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Revision as of 17:43, 23 December 2018 by Mits (talk | contribs) (ハッカビリティ Hackability)

作成中です - mits (talk)







Maharaは基本部分からすべてにおいて高度に着脱および簡単に改造できるよう設計されています。PHPおよびLAMPスタックに慣れている多くの開発者が存在しているため、私たちはMaharaを意図的にPHPで書くようにしました。MaharaはLinuxからSolaris/BSD/Macへの移行、ApacheからNginx/Lighttpdへの移行、およびMySQLからPostgreSQL (推奨DBMS) への移行も含めて、多くの様々なLAPMで動作させることができます。Maharaチームが厳密にテストしたわけではありませんが、MaharaをWindowsおよびIISで動作させた人もいます。パッチは歓迎します :)


プラグインシステム Plugin System

A key feature of Mahara's architecture is the plugin system. All sorts of parts of Mahara are pluggable - from the types of content users can have, to how users are authorised, right through to how search is implemented and how groups work. All plugins in Mahara, regardless of their type (more on that in the next section), share some functionality such as the ability to register cron jobs and subscribe to events. There are quite a few subsystems in place to make the job of writing plugins easier as well.

プラグインタイプ Plugin Types

Where parts of Mahara are pluggable, an API has been created especially for that purpose. For example, the API for user content types contains methods dealing with the content itself and ownership of the content, while the searching API provides methods detailing what search results are required. We call all of these a different type of plugin. Here are some examples:

  • The artefact plugin type deals with user content (an item of user content is called an artefact, hence the name).
  • The auth plugin type has an API for authorising user accounts.
  • The blocktype plugin type provides a pluggable way to put new types of block into the system.

As of Mahara 1.1, the following plugin types are available: artefact, auth, blocktype, grouptype, interaction, notification and search.

This approach has some nice benefits. For example, in parts of the system where one of the plugin types is being used, we don't have to ask every single plugin in the system whether it supports the API - only plugins of the correct type will be used. Plugin types also allows us to customise the API for the actual requirements. For example, a plugin dealing with search can just implement the search API methods, and doesn't have to say that it doesn't support user content, notifications or anything else for that matter.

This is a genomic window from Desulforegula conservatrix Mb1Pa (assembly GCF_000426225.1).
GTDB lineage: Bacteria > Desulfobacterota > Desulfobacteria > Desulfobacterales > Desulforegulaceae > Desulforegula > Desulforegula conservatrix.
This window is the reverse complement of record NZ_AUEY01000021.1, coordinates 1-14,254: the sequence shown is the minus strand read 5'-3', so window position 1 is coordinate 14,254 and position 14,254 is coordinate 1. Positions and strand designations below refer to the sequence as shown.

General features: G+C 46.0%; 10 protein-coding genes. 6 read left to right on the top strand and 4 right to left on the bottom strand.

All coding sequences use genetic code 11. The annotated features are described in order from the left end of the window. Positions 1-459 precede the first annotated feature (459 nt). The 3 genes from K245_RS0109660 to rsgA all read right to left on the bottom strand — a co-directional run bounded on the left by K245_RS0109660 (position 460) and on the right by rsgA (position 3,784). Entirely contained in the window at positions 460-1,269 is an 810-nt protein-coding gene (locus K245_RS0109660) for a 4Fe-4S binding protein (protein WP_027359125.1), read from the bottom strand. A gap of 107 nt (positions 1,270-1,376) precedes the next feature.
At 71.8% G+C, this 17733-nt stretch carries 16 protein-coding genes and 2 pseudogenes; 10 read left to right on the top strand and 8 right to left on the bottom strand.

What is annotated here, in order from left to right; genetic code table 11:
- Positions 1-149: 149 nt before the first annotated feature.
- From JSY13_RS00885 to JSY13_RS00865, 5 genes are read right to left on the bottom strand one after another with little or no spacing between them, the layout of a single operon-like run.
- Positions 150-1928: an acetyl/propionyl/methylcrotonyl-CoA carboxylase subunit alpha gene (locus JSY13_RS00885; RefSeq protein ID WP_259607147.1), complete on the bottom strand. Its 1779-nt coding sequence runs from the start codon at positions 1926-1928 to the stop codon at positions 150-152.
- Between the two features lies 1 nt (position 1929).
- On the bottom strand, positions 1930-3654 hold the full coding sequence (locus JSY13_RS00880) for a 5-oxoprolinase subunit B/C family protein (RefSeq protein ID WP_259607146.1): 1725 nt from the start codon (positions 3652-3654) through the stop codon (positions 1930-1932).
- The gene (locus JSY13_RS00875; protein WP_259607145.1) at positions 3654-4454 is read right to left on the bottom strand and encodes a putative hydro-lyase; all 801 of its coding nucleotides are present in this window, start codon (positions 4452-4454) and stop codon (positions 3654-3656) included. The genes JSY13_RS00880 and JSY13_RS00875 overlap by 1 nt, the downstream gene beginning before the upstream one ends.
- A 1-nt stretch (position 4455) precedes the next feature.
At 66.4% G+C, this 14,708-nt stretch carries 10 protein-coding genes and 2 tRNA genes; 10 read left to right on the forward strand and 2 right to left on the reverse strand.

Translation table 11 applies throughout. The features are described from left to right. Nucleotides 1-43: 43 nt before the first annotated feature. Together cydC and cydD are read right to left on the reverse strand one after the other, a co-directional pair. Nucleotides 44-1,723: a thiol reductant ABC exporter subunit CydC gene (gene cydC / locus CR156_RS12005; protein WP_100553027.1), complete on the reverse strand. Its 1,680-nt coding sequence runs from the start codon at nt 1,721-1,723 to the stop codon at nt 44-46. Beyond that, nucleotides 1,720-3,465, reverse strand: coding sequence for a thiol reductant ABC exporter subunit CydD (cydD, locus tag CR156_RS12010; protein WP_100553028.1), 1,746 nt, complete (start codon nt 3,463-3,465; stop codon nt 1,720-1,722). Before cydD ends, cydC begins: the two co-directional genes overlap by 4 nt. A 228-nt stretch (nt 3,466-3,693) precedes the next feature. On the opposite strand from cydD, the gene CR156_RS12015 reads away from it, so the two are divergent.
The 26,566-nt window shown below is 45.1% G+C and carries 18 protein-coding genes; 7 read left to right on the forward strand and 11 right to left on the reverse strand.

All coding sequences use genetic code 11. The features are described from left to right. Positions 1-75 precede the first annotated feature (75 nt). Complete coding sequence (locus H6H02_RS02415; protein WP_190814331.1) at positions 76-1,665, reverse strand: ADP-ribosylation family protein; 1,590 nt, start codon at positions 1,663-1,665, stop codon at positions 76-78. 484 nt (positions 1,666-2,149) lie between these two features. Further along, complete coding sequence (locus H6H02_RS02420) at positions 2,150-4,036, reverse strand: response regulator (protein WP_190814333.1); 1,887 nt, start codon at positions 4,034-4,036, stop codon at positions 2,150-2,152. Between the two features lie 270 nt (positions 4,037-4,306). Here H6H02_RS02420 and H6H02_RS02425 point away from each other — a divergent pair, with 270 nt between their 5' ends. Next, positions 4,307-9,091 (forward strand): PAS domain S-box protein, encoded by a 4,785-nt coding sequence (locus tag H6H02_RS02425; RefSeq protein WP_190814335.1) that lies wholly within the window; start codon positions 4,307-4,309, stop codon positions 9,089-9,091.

On disk: Each plugin type has a directory in the htdocs/ folder. Each of these directories contains a lib.php

プラグイン Plugins

Given the previous section, the plugins themselves are simply instances of a plugin type. So for example, for artefact, the Mahara core ships with plugins for blogs, a file manager, resume and profile information. And in notification, Mahara has 'internal' (which logs messages to a user's activity log), email and emaildigest.

Each plugin has to provide a lib.php, which contains at least one class definition. This class allows the plugin to register cron jobs and events, and also hook into more specific functionality for that plugin type. For example, artefact plugins can register new menu items for the main menu.

In the case of artefact plugins, each plugin can also provide one or more PHP scripts that render pages it requires. In this way, artefact plugins can present highly custom interfaces for managing content, while gaining all the benefits of sharing various properties with other items of content.

On disk: Each plugin is a subdirectory under the appropriate plugin type subdirectory. It provides a lib.php and version.php, and if it needs database tables, a db/ directory. Some plugin types have other directories too - such as theme/ or blocktype/.

In code: Each plugin's lib.php contains a Plugin class which extends Plugin. E.g., PluginArtefactBlog which extends PluginArtefact. This implements the appropriate API. Other classes may be necessary depending on the plugin type.

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